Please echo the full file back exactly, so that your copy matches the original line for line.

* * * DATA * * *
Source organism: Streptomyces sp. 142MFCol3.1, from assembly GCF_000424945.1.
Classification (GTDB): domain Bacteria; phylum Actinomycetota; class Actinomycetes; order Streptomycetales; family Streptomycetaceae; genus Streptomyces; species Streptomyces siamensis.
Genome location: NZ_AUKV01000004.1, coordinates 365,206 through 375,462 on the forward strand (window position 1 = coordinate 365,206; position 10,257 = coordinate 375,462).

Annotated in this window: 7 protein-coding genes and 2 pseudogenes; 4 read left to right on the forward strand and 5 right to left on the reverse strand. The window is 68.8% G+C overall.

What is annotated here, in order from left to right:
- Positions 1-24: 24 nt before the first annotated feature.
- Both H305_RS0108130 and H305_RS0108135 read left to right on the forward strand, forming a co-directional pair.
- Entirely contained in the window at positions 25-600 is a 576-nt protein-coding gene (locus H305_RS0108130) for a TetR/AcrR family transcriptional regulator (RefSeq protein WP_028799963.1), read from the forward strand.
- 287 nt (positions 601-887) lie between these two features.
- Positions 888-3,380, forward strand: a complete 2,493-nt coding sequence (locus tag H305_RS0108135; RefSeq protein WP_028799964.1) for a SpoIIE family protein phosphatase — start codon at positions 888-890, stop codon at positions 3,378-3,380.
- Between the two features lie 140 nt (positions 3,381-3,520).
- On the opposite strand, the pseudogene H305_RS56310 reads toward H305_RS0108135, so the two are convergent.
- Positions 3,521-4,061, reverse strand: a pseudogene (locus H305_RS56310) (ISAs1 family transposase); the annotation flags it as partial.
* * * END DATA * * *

Source organism: Streptomyces sp. 142MFCol3.1, from assembly GCF_000424945.1.
Classification (GTDB): domain Bacteria; phylum Actinomycetota; class Actinomycetes; order Streptomycetales; family Streptomycetaceae; genus Streptomyces; species Streptomyces siamensis.
Genome location: NZ_AUKV01000004.1, coordinates 365,206 through 375,462 on the forward strand (window position 1 = coordinate 365,206; position 10,257 = coordinate 375,462).

Annotated in this window: 7 protein-coding genes and 2 pseudogenes; 4 read left to right on the forward strand and 5 right to left on the reverse strand. The window is 68.8% G+C overall.

What is annotated here, in order from left to right:
- Positions 1-24: 24 nt before the first annotated feature.
- Both H305_RS0108130 and H305_RS0108135 read left to right on the forward strand, forming a co-directional pair.
- Entirely contained in the window at positions 25-600 is a 576-nt protein-coding gene (locus H305_RS0108130) for a TetR/AcrR family transcriptional regulator (RefSeq protein WP_028799963.1), read from the forward strand.
- 287 nt (positions 601-887) lie between these two features.
- Positions 888-3,380, forward strand: a complete 2,493-nt coding sequence (locus tag H305_RS0108135; RefSeq protein WP_028799964.1) for a SpoIIE family protein phosphatase — start codon at positions 888-890, stop codon at positions 3,378-3,380.
- Between the two features lie 140 nt (positions 3,381-3,520).
- On the opposite strand, the pseudogene H305_RS56310 reads toward H305_RS0108135, so the two are convergent.
- Positions 3,521-4,061, reverse strand: a pseudogene (locus H305_RS56310) (ISAs1 family transposase); the annotation flags it as partial.